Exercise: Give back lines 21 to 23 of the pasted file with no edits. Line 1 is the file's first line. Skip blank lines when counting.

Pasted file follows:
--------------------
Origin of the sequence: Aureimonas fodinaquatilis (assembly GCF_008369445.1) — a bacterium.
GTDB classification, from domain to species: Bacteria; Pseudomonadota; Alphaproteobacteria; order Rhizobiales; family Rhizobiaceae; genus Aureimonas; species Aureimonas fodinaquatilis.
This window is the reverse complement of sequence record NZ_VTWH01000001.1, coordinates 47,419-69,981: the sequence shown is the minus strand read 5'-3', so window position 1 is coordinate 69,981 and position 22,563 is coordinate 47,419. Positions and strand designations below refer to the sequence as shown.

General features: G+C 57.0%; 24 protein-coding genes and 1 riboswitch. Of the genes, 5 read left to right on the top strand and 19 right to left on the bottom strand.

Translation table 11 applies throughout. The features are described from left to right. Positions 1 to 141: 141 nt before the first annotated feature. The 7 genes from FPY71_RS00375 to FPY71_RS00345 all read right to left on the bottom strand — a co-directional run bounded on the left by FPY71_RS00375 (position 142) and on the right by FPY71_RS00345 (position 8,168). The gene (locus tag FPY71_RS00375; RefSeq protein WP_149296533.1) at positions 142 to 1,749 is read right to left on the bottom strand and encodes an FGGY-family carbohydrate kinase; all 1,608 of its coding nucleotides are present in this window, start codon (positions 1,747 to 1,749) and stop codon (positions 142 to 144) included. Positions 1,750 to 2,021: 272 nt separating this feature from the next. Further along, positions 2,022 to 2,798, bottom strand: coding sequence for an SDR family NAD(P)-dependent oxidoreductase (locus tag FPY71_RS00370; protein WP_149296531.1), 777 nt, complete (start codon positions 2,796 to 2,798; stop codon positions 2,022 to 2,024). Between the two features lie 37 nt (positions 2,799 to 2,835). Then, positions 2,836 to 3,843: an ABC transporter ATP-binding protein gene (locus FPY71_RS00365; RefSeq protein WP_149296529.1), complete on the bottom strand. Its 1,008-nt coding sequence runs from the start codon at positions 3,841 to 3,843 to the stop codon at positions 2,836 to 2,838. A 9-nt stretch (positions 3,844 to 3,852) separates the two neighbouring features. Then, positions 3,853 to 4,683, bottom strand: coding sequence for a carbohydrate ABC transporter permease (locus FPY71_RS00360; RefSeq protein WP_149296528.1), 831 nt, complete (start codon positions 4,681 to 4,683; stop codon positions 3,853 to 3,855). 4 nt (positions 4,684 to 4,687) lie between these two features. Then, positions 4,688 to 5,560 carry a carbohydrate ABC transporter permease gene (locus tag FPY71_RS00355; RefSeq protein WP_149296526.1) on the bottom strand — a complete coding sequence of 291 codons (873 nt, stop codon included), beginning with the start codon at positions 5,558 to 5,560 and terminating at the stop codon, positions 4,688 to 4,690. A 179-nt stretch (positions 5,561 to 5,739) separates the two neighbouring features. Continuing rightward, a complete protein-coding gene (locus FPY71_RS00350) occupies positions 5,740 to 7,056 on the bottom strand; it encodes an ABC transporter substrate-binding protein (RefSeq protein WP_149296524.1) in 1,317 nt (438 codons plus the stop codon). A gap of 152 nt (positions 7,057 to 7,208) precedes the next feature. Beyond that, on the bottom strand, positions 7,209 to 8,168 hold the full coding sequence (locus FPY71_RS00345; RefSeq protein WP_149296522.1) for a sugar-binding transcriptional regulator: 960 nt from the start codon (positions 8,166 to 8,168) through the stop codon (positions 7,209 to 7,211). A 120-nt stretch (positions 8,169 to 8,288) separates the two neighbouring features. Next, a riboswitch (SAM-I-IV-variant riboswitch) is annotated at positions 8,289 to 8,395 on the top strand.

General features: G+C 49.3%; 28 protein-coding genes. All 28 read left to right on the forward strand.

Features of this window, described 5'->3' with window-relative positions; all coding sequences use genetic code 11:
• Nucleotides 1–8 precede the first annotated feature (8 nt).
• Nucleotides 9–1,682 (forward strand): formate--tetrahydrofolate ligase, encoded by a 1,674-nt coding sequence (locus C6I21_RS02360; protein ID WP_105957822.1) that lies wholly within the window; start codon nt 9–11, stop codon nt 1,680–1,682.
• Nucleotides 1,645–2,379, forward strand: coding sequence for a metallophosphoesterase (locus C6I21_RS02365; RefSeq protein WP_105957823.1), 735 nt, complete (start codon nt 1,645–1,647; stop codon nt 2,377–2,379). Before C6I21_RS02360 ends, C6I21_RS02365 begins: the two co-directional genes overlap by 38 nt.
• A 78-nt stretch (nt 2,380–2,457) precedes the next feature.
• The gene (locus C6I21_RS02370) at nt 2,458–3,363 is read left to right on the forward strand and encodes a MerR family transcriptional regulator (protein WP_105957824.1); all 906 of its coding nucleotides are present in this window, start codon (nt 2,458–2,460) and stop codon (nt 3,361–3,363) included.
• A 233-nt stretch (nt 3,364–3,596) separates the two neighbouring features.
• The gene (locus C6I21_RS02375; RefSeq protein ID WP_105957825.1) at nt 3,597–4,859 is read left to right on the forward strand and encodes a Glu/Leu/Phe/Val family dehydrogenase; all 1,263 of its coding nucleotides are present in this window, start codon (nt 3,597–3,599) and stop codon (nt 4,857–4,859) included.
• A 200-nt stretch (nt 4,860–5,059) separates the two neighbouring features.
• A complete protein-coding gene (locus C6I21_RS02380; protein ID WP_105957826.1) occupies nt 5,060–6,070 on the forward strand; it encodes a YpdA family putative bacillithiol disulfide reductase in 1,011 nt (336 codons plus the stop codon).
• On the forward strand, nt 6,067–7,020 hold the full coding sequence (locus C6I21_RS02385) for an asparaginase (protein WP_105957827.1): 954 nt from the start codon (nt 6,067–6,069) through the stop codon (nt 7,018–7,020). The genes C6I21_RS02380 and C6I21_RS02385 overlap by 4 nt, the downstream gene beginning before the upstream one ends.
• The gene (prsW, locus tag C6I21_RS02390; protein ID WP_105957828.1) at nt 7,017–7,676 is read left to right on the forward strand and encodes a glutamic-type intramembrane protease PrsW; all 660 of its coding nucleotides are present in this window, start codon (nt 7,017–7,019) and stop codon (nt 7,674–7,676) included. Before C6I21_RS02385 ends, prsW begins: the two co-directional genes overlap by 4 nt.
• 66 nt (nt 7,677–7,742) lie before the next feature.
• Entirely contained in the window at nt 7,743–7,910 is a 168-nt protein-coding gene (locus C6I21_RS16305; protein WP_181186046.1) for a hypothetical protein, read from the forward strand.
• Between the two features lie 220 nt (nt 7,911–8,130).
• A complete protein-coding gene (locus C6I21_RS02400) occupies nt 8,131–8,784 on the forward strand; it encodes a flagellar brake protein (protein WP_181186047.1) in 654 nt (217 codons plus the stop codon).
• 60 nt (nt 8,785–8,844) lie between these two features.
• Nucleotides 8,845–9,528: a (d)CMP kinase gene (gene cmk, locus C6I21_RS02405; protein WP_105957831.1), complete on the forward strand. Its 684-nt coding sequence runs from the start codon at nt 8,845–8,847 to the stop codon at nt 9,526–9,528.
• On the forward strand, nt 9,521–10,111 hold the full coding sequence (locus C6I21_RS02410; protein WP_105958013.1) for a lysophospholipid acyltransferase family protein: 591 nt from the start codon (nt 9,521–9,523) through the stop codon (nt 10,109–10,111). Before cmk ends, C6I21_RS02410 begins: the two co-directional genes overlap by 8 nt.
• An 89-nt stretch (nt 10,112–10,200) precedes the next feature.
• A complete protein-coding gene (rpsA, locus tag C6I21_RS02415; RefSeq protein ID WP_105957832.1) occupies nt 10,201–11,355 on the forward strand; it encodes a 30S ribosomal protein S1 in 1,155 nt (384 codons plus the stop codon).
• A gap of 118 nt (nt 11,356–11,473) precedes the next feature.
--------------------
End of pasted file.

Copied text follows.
• Between the two features lie 220 nt (nt 7,911–8,130).
• A complete protein-coding gene (locus C6I21_RS02400) occupies nt 8,131–8,784 on the forward strand; it encodes a flagellar brake protein (protein WP_181186047.1) in 654 nt (217 codons plus the stop codon).
• 60 nt (nt 8,785–8,844) lie between these two features.